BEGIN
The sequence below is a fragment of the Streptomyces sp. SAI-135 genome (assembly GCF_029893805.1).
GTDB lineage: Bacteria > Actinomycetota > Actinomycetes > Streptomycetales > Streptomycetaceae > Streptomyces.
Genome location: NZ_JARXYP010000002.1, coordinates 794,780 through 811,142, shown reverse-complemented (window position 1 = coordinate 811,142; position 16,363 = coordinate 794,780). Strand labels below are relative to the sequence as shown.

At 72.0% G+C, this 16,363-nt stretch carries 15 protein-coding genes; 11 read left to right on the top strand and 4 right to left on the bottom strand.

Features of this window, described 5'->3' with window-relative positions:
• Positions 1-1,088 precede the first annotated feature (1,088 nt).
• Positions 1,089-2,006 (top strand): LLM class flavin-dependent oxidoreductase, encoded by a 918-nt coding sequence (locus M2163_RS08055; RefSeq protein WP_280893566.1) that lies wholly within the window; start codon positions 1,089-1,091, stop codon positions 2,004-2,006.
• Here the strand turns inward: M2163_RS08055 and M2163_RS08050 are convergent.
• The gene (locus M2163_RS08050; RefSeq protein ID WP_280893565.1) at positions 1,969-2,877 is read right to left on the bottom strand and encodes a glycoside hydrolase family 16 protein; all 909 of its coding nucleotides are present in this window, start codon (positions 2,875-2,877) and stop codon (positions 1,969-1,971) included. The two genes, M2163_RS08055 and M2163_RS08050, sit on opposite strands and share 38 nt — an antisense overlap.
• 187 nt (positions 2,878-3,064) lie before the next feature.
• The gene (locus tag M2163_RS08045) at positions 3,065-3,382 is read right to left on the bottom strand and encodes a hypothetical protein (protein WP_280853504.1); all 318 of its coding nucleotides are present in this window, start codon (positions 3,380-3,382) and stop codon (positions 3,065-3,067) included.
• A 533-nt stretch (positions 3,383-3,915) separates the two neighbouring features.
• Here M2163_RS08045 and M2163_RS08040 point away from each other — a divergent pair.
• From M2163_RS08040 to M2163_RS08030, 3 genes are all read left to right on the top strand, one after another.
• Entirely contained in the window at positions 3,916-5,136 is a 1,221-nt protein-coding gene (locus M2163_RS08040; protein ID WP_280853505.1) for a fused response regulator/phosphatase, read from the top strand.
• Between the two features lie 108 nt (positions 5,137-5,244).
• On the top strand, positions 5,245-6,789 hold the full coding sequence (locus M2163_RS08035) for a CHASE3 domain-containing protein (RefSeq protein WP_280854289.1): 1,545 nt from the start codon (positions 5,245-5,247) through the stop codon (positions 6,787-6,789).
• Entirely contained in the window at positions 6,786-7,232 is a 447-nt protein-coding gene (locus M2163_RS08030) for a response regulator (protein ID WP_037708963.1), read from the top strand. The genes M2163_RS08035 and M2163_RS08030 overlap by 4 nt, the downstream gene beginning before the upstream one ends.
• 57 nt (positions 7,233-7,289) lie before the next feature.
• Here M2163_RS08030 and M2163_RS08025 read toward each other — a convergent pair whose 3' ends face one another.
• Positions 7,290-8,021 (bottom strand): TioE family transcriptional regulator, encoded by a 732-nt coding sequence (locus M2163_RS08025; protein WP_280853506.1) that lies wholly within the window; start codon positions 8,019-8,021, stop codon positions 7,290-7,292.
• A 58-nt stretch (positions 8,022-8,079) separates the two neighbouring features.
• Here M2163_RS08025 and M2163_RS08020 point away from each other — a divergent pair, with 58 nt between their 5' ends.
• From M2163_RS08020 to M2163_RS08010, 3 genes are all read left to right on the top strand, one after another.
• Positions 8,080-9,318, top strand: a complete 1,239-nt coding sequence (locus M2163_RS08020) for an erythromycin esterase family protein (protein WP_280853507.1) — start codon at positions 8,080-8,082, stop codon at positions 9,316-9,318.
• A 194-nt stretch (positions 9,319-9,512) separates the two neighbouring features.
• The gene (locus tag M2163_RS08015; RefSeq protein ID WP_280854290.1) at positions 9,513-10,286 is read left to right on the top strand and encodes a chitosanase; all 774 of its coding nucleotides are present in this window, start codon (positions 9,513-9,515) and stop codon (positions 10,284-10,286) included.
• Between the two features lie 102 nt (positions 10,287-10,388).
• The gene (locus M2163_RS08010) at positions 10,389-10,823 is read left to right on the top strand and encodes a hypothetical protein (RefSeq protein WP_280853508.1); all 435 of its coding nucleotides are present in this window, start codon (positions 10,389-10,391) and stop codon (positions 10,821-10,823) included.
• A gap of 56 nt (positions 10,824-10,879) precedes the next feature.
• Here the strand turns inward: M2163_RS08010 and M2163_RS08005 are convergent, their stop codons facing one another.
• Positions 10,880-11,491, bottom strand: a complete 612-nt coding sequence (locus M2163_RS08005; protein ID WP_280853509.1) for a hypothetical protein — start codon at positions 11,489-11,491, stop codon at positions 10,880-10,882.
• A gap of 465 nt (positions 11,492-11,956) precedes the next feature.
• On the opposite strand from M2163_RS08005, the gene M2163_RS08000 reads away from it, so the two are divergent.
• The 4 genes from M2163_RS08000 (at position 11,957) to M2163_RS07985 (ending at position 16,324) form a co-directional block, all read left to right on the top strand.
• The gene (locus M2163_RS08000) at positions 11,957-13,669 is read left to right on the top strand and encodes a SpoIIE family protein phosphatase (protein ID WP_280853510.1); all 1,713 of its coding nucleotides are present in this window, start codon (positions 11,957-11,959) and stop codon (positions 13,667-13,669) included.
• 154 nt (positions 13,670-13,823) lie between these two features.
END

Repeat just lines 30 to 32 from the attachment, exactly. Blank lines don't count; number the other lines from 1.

• A gap of 56 nt (positions 10,824-10,879) precedes the next feature.
• Here the strand turns inward: M2163_RS08010 and M2163_RS08005 are convergent, their stop codons facing one another.
• Positions 10,880-11,491, bottom strand: a complete 612-nt coding sequence (locus M2163_RS08005; protein ID WP_280853509.1) for a hypothetical protein — start codon at positions 11,489-11,491, stop codon at positions 10,880-10,882.